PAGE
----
A Moveable Feast by Ernest Hemingway

(Finished September 24, 2011)

I can’t stay away from Hemingway. It probably doesn’t help that in the recent Woody Allen movie “Midnight in Paris”, I found the actor who played him to be really attractive. Eek.

I’ve been wanting to read this book for a long time. Actually, I first started wanting to read it before I studied abroad in Paris (and should have) but I ran out of time. Of course, it just made me want to go back.

I love reading about la génération perdue. For many reasons. Mostly because they were writers in Paris during one of the most interesting times in the city. And sure, they were poor, but they lived in Paris. And they traveled Europe. And they lived the life. And they wrote.

In this book, Hemingway describes his life in the early 1920s after WWI. He and his first wife, Hadley, live in the Latin Quarter. He spends his days writing in cafes and at friends’ apartments, chatting with the likes of Gertrude Stein, Picasso, and James Joyce. He helps raise money to allow T. S. Eliot to quit his bank job and write full time. He hangs out with the owner of the wonderful bookstore Shakespeare & Co.

Oui, it's still there.

I’m so glad Hemingway wrote these memoirs before his death. It brings those of us for whom that life is a dream THAT much closer.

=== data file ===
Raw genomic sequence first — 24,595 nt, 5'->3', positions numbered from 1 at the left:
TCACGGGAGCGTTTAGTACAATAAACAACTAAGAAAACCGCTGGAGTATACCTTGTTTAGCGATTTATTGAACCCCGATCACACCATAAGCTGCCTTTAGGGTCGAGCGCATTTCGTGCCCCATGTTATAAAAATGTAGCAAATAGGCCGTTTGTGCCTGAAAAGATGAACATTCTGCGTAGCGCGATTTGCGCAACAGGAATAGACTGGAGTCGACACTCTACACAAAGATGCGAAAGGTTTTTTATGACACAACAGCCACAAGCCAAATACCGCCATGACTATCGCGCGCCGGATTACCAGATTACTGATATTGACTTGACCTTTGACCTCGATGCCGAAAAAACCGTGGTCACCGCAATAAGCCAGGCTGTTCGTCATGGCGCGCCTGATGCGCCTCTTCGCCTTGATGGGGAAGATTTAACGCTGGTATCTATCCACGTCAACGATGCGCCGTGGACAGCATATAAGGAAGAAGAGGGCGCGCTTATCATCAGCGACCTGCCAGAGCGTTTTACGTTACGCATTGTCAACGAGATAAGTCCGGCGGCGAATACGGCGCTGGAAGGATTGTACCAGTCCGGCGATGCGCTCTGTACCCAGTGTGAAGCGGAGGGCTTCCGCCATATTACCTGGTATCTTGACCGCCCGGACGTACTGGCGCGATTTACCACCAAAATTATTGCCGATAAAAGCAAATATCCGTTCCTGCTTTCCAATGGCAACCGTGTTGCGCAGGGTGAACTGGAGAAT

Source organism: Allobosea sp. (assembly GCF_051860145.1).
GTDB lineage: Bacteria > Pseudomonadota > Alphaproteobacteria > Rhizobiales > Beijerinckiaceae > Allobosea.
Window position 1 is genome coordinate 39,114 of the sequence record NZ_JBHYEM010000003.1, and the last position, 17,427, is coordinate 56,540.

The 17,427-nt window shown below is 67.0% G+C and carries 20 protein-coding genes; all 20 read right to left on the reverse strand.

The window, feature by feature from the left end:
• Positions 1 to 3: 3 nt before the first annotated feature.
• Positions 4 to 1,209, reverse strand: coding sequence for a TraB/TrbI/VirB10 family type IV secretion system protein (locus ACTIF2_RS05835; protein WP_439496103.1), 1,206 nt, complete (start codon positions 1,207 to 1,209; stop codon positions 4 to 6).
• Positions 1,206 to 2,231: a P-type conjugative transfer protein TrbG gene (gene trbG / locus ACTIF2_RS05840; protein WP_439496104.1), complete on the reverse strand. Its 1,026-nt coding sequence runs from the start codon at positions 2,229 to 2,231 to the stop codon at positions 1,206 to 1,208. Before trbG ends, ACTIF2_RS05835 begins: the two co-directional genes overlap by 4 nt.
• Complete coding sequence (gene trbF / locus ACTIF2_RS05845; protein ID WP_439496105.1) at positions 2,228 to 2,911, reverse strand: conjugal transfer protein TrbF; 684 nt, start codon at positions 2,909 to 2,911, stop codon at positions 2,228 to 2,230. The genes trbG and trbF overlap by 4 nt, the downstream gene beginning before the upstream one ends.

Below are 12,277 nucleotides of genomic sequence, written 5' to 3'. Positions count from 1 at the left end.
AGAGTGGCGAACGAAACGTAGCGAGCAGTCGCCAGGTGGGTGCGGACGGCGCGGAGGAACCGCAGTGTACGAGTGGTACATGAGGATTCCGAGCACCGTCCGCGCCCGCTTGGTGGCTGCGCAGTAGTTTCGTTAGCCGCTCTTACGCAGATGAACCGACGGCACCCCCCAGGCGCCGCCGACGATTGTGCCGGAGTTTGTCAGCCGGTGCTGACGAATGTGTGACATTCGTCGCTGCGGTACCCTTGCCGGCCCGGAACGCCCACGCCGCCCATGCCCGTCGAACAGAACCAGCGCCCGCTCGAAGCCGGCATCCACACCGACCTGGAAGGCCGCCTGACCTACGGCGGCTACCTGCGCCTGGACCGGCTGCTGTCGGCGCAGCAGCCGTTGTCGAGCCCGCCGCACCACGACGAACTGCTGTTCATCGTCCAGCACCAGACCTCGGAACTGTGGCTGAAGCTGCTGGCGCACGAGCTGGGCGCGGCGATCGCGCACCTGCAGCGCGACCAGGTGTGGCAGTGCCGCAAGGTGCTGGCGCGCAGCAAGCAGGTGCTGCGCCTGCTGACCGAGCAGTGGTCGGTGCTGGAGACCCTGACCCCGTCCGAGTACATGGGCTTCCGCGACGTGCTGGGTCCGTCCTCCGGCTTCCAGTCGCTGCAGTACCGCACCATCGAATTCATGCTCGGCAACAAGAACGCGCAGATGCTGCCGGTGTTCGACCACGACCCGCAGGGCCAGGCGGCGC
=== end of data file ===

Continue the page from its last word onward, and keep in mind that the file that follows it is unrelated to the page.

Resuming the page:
“If you are lucky enough to have lived in Paris as a young man, then wherever you go for the rest of your life, it stays with you, for Paris is a moveable feast.”

There’s not much more I can say. Je l’aime.

A Moveable FeastA Moveable Feast by Ernest Hemingway

My rating: 4 of 5 stars

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1 Comment

Filed under biography

One response to “A Moveable Feast by Ernest Hemingway

  1. Ok, definitely moving this up the TBR pile now, I have ‘Gertrude and Alice’ on my bedside table as well and have been slow reading that for some time, I loved having the background on them before I read ‘The Paris Wife’, it gave me more than just Paula McLain’s research perspective on those two. I also love reading about those who lived in Paris in the early 1900’s, I’m reading Edith Wharton’s ‘Ethan Frome’ at the moment and discovered she too lived in Paris.

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